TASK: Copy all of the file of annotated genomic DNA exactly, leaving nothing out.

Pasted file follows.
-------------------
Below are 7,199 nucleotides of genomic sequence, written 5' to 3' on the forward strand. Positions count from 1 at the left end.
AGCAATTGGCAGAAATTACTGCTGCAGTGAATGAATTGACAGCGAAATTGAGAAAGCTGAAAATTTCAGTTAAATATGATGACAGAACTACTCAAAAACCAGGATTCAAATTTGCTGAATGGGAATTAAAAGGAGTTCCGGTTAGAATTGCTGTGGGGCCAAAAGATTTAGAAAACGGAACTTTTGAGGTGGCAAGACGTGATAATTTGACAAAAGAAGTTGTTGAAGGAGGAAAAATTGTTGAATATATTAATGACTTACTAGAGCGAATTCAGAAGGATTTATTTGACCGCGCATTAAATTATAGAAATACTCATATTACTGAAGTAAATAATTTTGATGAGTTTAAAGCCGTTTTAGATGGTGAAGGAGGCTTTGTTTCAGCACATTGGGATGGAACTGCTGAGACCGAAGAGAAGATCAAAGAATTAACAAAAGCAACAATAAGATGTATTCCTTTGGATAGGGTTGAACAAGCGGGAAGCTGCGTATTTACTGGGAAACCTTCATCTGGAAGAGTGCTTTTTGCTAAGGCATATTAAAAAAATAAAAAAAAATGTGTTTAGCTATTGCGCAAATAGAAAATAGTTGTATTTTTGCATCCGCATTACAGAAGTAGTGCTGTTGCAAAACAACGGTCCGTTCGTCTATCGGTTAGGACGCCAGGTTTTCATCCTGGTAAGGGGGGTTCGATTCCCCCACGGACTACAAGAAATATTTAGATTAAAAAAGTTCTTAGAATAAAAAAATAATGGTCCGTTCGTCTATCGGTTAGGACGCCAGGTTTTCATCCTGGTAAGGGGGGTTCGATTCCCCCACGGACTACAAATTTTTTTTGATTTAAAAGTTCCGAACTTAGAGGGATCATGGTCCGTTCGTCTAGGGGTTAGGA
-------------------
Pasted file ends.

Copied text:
Below are 7,199 nucleotides of genomic sequence, written 5' to 3' on the forward strand. Positions count from 1 at the left end.
AGCAATTGGCAGAAATTACTGCTGCAGTGAATGAATTGACAGCGAAATTGAGAAAGCTGAAAATTTCAGTTAAATATGATGACAGAACTACTCAAAAACCAGGATTCAAATTTGCTGAATGGGAATTAAAAGGAGTTCCGGTTAGAATTGCTGTGGGGCCAAAAGATTTAGAAAACGGAACTTTTGAGGTGGCAAGACGTGATAATTTGACAAAAGAAGTTGTTGAAGGAGGAAAAATTGTTGAATATATTAATGACTTACTAGAGCGAATTCAGAAGGATTTATTTGACCGCGCATTAAATTATAGAAATACTCATATTACTGAAGTAAATAATTTTGATGAGTTTAAAGCCGTTTTAGATGGTGAAGGAGGCTTTGTTTCAGCACATTGGGATGGAACTGCTGAGACCGAAGAGAAGATCAAAGAATTAACAAAAGCAACAATAAGATGTATTCCTTTGGATAGGGTTGAACAAGCGGGAAGCTGCGTATTTACTGGGAAACCTTCATCTGGAAGAGTGCTTTTTGCTAAGGCATATTAAAAAAATAAAAAAAAATGTGTTTAGCTATTGCGCAAATAGAAAATAGTTGTATTTTTGCATCCGCATTACAGAAGTAGTGCTGTTGCAAAACAACGGTCCGTTCGTCTATCGGTTAGGACGCCAGGTTTTCATCCTGGTAAGGGGGGTTCGATTCCCCCACGGACTACAAGAAATATTTAGATTAAAAAAGTTCTTAGAATAAAAAAATAATGGTCCGTTCGTCTATCGGTTAGGACGCCAGGTTTTCATCCTGGTAAGGGGGGTTCGATTCCCCCACGGACTACAAATTTTTTTTGATTTAAAAGTTCCGAACTTAGAGGGATCATGGTCCGTTCGTCTAGGGGTTAGGA